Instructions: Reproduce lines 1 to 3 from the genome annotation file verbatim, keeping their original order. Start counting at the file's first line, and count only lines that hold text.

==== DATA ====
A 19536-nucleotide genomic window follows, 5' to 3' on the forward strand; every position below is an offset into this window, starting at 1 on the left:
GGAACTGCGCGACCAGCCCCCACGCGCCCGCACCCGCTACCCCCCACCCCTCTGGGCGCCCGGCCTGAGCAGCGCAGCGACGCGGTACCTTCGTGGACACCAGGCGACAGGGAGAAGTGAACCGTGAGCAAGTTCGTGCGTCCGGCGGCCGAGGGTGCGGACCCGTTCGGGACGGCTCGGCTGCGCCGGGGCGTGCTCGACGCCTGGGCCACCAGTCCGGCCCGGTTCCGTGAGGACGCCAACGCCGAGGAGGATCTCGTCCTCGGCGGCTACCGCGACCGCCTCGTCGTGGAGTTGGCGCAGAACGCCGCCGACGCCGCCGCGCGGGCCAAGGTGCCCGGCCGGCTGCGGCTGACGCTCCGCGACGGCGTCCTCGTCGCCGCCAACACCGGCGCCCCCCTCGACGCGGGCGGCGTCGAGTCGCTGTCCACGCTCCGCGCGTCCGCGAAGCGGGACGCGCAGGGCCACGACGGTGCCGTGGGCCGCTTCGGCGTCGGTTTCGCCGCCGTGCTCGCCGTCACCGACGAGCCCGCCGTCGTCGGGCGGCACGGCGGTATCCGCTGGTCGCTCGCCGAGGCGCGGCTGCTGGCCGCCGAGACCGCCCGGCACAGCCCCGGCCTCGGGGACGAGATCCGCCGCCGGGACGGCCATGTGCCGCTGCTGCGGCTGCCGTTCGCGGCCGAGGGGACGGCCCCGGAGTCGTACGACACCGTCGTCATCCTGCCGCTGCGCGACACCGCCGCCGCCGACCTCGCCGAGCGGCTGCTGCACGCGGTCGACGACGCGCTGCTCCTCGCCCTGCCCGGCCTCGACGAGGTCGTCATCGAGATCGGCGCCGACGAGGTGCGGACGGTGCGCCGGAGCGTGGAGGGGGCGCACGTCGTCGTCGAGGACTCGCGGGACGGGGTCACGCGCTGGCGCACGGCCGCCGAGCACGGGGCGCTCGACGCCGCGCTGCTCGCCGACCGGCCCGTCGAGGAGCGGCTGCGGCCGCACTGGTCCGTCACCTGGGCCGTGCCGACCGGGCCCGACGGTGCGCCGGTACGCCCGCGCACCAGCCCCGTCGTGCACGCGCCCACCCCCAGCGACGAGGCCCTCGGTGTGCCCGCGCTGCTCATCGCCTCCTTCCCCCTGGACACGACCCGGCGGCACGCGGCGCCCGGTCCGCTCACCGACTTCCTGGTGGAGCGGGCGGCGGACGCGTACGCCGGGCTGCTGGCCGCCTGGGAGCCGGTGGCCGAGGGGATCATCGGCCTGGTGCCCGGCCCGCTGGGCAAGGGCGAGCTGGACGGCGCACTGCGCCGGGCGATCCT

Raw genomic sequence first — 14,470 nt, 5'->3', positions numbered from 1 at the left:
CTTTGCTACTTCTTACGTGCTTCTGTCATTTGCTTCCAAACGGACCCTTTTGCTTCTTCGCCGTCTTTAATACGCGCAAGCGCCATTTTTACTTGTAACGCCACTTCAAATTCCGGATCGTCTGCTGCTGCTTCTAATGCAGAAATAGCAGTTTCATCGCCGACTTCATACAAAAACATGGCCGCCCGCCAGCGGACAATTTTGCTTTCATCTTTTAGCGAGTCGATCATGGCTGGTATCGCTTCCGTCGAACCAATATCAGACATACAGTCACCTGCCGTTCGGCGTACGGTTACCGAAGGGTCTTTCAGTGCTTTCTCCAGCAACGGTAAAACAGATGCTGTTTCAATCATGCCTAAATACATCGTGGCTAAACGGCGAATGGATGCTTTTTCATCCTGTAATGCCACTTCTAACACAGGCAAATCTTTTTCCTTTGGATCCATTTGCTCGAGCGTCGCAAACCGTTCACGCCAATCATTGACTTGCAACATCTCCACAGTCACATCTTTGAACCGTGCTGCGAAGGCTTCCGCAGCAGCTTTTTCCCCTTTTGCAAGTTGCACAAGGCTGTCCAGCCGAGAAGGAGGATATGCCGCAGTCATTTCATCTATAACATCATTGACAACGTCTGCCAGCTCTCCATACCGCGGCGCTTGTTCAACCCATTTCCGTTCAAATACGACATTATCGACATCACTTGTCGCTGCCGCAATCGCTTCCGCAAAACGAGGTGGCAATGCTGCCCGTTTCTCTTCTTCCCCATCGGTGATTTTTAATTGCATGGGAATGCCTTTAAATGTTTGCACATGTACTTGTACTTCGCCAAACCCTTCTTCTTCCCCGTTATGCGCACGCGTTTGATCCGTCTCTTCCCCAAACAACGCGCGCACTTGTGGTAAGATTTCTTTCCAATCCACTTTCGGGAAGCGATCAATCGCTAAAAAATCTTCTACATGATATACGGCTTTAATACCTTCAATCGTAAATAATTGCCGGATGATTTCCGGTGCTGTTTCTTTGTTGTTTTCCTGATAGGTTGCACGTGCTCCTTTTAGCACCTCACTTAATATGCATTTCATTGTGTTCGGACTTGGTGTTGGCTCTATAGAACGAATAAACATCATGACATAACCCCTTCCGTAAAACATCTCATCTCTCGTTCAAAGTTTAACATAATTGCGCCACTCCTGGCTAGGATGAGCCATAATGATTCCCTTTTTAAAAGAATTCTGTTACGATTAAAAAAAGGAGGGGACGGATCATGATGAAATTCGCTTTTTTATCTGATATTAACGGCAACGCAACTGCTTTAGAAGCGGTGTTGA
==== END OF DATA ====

A 19536-nucleotide genomic window follows, 5' to 3' on the forward strand; every position below is an offset into this window, starting at 1 on the left:
GGAACTGCGCGACCAGCCCCCACGCGCCCGCACCCGCTACCCCCCACCCCTCTGGGCGCCCGGCCTGAGCAGCGCAGCGACGCGGTACCTTCGTGGACACCAGGCGACAGGGAGAAGTGAACCGTGAGCAAGTTCGTGCGTCCGGCGGCCGAGGGTGCGGACCCGTTCGGGACGGCTCGGCTGCGCCGGGGCGTGCTCGACGCCTGGGCCACCAGTCCGGCCCGGTTCCGTGAGGACGCCAACGCCGAGGAGGATCTCGTCCTCGGCGGCTACCGCGACCGCCTCGTCGTGGAGTTGGCGCAGAACGCCGCCGACGCCGCCGCGCGGGCCAAGGTGCCCGGCCGGCTGCGGCTGACGCTCCGCGACGGCGTCCTCGTCGCCGCCAACACCGGCGCCCCCCTCGACGCGGGCGGCGTCGAGTCGCTGTCCACGCTCCGCGCGTCCGCGAAGCGGGACGCGCAGGGCCACGACGGTGCCGTGGGCCGCTTCGGCGTCGGTTTCGCCGCCGTGCTCGCCGTCACCGACGAGCCCGCCGTCGTCGGGCGGCACGGCGGTATCCGCTGGTCGCTCGCCGAGGCGCGGCTGCTGGCCGCCGAGACCGCCCGGCACAGCCCCGGCCTCGGGGACGAGATCCGCCGCCGGGACGGCCATGTGCCGCTGCTGCGGCTGCCGTTCGCGGCCGAGGGGACGGCCCCGGAGTCGTACGACACCGTCGTCATCCTGCCGCTGCGCGACACCGCCGCCGCCGACCTCGCCGAGCGGCTGCTGCACGCGGTCGACGACGCGCTGCTCCTCGCCCTGCCCGGCCTCGACGAGGTCGTCATCGAGATCGGCGCCGACGAGGTGCGGACGGTGCGCCGGAGCGTGGAGGGGGCGCACGTCGTCGTCGAGGACTCGCGGGACGGGGTCACGCGCTGGCGCACGGCCGCCGAGCACGGGGCGCTCGACGCCGCGCTGCTCGCCGACCGGCCCGTCGAGGAGCGGCTGCGGCCGCACTGGTCCGTCACCTGGGCCGTGCCGACCGGGCCCGACGGTGCGCCGGTACGCCCGCGCACCAGCCCCGTCGTGCACGCGCCCACCCCCAGCGACGAGGCCCTCGGTGTGCCCGCGCTGCTCATCGCCTCCTTCCCCCTGGACACGACCCGGCGGCACGCGGCGCCCGGTCCGCTCACCGACTTCCTGGTGGAGCGGGCGGCGGACGCGTACGCCGGGCTGCTGGCCGCCTGGGAGCCGGTGGCCGAGGGGATCATCGGCCTGGTGCCCGGCCCGCTGGGCAAGGGCGAGCTGGACGGCGCACTGCGCCGGGCGATCCT

Raw genomic sequence first — 14,470 nt, 5'->3', positions numbered from 1 at the left: